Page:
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Submillimeter light carries information about the elusive Galactic magnetic field; the information is encoded in the light's polarization properties.
After several sucessful flights our team added polarization sensitivity to BLAST. The photo at right shows ourcryogenic half-wave plate rotator (recently developed at Northwestern University) installed in the BLAST receiver at U. Penn. Collaborators at Cardiff University built the half-wave plate itself as well as the photolithographic polarizing grids that will mount in front of the bolometer arrays. The grids have alternating bands of vertical and horizontal polarizers, providing common-mode noise rejection via near-simultaneous detection of orthogonal polarization components. The broadband half-wave plate had high modulation efficiency for all three frequency bands.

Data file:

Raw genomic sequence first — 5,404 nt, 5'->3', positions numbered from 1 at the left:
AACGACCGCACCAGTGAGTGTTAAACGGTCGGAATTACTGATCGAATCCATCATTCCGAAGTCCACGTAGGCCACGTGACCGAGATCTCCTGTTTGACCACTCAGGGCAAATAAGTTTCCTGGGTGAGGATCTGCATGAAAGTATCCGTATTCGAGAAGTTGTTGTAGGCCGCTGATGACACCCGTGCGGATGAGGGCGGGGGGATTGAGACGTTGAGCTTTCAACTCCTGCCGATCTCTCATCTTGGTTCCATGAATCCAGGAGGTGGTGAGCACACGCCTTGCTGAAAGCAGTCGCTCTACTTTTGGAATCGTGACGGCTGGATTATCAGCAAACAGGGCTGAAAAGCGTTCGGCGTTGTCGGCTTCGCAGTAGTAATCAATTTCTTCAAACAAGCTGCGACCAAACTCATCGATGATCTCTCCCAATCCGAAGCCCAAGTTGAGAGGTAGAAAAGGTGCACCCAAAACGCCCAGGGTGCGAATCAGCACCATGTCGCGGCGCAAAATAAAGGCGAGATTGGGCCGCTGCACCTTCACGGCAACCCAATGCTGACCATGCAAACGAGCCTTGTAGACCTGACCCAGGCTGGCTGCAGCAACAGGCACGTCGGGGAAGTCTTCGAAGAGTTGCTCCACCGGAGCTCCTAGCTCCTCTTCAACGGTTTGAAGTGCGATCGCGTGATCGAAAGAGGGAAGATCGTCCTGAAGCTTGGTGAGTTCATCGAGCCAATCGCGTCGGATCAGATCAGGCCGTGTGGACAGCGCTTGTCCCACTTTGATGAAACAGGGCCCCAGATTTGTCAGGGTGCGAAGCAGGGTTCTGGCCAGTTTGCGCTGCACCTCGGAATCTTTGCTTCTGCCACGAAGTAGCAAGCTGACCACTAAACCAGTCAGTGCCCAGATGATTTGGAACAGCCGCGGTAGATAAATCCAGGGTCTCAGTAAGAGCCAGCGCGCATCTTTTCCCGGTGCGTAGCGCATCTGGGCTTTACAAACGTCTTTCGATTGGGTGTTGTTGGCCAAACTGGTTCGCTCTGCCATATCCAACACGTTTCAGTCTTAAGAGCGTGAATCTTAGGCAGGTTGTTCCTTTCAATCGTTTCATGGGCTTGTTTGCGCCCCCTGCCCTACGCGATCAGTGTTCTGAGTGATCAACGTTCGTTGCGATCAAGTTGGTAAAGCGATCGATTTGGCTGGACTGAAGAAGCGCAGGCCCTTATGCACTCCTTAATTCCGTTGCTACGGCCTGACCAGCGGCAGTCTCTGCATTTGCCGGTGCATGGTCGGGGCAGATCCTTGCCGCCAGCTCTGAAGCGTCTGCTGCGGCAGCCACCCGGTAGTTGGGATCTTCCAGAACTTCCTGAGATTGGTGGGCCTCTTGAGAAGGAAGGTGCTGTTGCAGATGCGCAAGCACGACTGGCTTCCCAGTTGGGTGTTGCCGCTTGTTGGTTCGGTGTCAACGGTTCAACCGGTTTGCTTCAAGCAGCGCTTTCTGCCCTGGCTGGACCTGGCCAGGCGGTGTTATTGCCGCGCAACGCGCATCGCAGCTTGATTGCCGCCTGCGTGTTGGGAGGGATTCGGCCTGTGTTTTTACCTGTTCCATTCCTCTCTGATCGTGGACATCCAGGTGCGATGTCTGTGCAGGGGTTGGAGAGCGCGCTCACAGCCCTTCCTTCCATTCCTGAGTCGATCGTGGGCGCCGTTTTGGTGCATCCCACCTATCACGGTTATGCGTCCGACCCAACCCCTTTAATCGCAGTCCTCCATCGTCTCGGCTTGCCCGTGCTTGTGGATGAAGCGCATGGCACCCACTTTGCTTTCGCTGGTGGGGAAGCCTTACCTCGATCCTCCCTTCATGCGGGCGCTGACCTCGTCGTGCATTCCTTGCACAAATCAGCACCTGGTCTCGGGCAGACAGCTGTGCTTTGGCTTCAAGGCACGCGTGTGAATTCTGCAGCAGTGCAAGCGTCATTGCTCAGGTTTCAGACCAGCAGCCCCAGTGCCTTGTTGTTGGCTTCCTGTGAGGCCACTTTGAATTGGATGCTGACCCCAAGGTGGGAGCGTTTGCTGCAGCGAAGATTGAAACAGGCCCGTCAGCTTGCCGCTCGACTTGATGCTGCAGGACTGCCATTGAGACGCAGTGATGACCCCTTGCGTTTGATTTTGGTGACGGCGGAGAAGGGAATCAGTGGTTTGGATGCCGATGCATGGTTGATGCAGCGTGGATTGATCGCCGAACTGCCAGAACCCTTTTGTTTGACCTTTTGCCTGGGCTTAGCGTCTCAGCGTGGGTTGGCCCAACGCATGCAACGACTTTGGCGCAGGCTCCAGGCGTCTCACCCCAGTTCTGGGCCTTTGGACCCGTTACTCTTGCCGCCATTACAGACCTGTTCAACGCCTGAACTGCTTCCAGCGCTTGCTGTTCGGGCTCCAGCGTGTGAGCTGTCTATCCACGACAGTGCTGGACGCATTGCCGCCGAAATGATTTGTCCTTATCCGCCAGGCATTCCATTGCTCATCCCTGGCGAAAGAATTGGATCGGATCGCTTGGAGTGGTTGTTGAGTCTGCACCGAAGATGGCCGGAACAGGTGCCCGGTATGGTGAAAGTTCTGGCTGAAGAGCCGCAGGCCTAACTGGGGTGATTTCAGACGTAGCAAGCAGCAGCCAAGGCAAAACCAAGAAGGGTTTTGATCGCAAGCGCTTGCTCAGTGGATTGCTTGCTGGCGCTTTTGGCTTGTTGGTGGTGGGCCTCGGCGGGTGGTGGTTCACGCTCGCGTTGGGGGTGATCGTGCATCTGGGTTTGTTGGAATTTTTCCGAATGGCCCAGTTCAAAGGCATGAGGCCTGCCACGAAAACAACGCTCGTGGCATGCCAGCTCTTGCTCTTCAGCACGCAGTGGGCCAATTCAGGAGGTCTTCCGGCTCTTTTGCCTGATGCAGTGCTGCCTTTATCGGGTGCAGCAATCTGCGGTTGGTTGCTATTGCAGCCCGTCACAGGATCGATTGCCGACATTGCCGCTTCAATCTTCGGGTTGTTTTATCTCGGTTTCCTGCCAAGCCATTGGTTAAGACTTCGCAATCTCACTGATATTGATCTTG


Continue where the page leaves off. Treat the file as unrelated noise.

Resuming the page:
With these new components BLAST was transformed into BLASTPol, an new experiment designed to reveal the large-scale magnetic fields of star forming molecular clouds. BLASTPol had two sucessful science flights, launching in December 2010 and 2012 from McMurdo, Antarctica.